Teachers sue Independence School District alleging harassment, gender discrimination

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Two elementary teachers have sued the Independence School District accusing the former principal at Cassell Park Elementary School of sexual harassment, gender discrimination, creating a hostile work environment and retaliation.

The lawsuits name as defendants the school district, the Independence School Board and Richard Neal Johnson, who was principal of the school at the time of the alleged harassment, discrimination and retaliation.

Sierra Dinges filed her suit lawsuit last week in Jackson County Court. The lawsuit is similar to one filed Monday in U.S. District Court in Kansas City by Breanne Jeffries. Both claim they were forced to resign due to a hostile work environment.

“The Independence School District feels these lawsuits have no merit, and we intend to vigorously defend against the allegations,” Megan Murphy, director of public relations for the district, said in an email.

Johnson, according to court documents, lectured the female staff during a meeting at the start of the 2019-2020 school year, saying “women are often ducks . . . quacking and pooping.”

The suit goes on to say he continued, saying he wanted women to be “eagles and soar above the ducks and not gossip.”

Dinges claims that Johnson would call her his “special friend,” but told her not to tell anyone else because he didn’t want anyone to know she was his favorite. He allegedly said that while winking at her. He also called her “baby girl” on numerous occasions, the lawsuit says.

Johnson also allegedly made other inappropriate comments, including saying that a dress she wore to parent-teachers conferences framed her body well and that she “better hang on to it because it looks good on you” and “I didn’t realize how short you are. Guys love short girls” another time when she was wearing flat shoes.

In November 2019, Johnson invited her to his house to drink wine and watch “Stranger Things” on Netflix while emphasizing his wife would be out of town and that she would be “a good catch,” according to the suit.

The suit accuses Johnson in May 2020 of calling Dinges and another teacher “prostitutes” in front of other staff members because they were wearing cheetah-print clothing.

In December 2020, Johnson asked her to be a co-worker’s “third party” for meeting with him. At the end of the meeting, Johnson was prohibited from interacting with her or the co-worker for 10 days. However, the next day, Johnson allegedly threatened Dinges.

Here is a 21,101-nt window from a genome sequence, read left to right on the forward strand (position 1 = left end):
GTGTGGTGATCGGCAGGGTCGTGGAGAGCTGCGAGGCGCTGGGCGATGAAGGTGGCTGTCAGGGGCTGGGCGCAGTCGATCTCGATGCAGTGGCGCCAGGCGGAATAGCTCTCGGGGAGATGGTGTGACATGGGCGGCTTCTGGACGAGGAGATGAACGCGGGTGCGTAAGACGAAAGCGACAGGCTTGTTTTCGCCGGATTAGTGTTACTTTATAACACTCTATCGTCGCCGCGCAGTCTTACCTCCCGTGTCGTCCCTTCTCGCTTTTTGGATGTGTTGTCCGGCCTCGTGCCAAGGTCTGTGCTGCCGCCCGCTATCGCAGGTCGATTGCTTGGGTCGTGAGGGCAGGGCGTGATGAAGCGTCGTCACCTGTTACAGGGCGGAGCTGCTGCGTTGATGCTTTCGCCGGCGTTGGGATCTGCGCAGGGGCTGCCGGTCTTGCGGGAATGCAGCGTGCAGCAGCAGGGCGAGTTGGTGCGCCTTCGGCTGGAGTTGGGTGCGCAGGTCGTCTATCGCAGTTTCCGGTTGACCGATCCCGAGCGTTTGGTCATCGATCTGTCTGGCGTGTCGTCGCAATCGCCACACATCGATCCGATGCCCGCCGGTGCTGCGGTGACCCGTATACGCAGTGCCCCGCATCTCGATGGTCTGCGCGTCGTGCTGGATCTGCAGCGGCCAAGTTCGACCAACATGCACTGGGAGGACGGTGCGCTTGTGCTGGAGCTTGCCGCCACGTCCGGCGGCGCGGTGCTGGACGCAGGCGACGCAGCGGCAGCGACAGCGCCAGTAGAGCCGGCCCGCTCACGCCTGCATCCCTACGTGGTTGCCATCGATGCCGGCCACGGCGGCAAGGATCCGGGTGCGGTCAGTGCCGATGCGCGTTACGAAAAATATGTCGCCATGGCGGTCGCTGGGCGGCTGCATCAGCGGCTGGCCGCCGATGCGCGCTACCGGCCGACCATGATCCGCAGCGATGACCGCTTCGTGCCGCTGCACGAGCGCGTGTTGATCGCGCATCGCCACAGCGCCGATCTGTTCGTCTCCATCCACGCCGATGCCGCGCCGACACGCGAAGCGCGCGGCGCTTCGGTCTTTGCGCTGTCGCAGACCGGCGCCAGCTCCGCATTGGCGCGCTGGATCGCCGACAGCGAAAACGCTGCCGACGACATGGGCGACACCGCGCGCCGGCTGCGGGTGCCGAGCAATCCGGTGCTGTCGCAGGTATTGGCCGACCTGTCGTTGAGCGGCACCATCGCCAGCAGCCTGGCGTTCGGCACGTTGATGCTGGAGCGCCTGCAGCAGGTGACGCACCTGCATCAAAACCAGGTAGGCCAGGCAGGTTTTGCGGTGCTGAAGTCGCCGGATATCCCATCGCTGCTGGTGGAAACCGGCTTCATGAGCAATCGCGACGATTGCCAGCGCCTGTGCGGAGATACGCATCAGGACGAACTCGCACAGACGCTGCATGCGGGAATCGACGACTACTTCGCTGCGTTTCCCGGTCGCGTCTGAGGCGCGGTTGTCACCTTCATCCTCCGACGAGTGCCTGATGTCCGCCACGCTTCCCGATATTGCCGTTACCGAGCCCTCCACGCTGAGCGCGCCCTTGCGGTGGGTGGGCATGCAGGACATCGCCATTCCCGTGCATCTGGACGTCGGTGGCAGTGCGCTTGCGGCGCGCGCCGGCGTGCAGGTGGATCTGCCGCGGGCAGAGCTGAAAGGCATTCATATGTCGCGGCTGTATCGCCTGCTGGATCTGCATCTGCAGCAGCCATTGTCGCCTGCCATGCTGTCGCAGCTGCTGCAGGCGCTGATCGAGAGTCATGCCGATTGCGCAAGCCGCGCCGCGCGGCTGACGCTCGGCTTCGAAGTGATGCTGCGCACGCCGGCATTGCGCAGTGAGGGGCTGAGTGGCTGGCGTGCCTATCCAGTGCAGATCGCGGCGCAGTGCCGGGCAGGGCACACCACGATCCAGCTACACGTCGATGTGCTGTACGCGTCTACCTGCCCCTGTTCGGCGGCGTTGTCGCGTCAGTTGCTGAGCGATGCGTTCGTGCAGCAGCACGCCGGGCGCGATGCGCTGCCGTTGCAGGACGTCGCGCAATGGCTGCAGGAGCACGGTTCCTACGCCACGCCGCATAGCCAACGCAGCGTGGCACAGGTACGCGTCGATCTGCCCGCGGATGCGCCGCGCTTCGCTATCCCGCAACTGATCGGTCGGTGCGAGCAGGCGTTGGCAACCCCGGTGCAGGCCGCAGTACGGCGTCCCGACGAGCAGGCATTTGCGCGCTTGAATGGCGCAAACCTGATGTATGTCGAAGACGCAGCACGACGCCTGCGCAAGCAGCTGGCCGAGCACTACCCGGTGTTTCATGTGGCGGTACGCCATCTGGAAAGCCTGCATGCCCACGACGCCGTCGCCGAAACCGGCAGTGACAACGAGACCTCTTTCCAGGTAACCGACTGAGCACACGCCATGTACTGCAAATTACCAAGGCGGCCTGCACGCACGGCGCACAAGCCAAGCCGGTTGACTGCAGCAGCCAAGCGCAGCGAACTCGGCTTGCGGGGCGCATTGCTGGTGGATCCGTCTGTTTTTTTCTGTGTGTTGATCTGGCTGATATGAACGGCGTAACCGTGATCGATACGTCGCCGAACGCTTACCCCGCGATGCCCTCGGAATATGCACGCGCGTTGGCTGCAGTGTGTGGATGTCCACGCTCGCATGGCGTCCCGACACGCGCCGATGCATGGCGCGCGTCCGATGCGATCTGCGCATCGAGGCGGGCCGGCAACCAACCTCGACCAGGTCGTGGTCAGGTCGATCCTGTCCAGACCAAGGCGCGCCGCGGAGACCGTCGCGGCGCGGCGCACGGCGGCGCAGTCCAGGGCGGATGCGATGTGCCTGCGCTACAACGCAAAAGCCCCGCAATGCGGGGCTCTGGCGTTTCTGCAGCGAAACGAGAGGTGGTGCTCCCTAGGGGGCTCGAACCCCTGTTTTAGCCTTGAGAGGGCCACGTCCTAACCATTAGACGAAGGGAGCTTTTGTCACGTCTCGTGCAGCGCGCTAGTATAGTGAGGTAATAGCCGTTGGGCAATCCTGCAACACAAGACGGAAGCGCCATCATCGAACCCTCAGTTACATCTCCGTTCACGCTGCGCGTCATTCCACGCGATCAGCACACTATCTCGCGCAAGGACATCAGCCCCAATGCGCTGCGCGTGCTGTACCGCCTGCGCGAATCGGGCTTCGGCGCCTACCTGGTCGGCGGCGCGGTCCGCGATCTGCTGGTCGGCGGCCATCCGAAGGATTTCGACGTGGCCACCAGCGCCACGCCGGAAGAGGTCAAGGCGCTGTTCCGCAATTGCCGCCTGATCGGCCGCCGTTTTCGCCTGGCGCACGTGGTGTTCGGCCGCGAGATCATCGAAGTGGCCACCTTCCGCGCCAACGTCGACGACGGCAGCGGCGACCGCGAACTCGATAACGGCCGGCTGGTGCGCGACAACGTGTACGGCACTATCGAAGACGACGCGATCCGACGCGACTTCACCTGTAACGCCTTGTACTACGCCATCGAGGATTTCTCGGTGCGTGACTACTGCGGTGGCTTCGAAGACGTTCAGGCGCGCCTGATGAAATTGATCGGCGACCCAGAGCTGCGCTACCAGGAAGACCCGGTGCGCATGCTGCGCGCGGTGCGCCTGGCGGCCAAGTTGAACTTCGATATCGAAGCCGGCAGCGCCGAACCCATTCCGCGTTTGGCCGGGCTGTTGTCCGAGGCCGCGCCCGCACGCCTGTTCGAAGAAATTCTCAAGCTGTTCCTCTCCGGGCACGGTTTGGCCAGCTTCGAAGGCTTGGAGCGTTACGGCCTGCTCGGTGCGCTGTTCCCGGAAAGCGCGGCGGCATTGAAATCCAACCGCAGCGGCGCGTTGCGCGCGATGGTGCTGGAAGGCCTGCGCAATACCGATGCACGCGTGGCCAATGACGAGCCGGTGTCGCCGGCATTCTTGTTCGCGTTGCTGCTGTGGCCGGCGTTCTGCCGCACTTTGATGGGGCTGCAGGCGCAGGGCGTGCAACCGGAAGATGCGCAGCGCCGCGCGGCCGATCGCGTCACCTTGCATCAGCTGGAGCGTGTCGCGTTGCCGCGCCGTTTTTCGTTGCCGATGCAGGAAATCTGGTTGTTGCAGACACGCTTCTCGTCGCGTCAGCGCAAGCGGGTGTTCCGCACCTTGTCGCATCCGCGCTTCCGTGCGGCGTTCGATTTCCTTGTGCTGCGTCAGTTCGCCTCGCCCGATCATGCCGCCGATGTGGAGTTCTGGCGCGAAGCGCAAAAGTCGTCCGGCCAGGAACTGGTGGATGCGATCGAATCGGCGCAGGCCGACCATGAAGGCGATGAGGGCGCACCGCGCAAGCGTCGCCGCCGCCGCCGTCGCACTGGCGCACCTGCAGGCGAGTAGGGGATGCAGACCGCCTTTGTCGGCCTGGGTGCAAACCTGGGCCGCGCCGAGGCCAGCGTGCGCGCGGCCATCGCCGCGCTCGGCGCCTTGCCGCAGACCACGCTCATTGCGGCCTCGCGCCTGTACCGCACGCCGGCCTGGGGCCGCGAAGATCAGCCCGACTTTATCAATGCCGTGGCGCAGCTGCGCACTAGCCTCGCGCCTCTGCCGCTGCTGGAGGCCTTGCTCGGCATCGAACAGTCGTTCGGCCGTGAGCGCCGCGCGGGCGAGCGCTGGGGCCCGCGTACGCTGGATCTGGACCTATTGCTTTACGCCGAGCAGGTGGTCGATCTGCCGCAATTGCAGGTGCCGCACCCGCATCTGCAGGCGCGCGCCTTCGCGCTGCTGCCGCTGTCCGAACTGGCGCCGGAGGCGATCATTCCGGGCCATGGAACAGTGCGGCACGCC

The following day, Johnson called Dinges into his office and told her that she had been disloyal and “really pissed (him) off.” He then told her that she needed to “choose between the person that hired you and puts food on your table, and your friends you can hang out with outside of school.”

When she began crying, Johnson allegedly said, “Well it looks like you learned your lesson,” according to the suit.

Later that month, he went into her classroom and commented on a red dress with white trim that she was wearing by saying, “You are wearing that Santa outfit better than Santa himself,” according to the lawsuit.

Nine teachers brought allegations of ongoing discrimination, sexual harassment and retaliation against Johnson to the school’s Title IX coordinator in February 2021, which, according to one of the lawsuits, prompted a school-wide investigation.

A month later, all the female employees who had brought allegations against Johnson received a letter saying the allegations were found to be “unsubstantiated.”

Dinges said in the suit that she was demoted and her pay was cut. Meanwhile, Johnson was promoted in April 2021 to assistant principal at Truman High School.

Jeffries’ lawsuit contains similar allegations about a hostile work environment, including comments by Johnson that women in the office were having a “hen fight,” calling a female staff member a “bitch” and saying that “Women are just something (I) have to deal with.”

He also allegedly made frequent comments about the appearances of young female staff and told several women that he feels bad for their partners because of how opinionated they are.

Jeffries, who identifies as a member of the LGBTQ+ community, said that Johnson in January 2021 refused to show a video in school because it featured a Pride flag. He commented, according to the suit, “This is my school and I will always have my bias. I decide what is shown.”

On another occasion when a student came out as transgender, Johnson allegedly stated, “I don’t believe in that.”

Jeffries was also demoted and had her pay cut, according to court documents.

Both Jeffries and Dinges seek in excess of $25,000 in damages.

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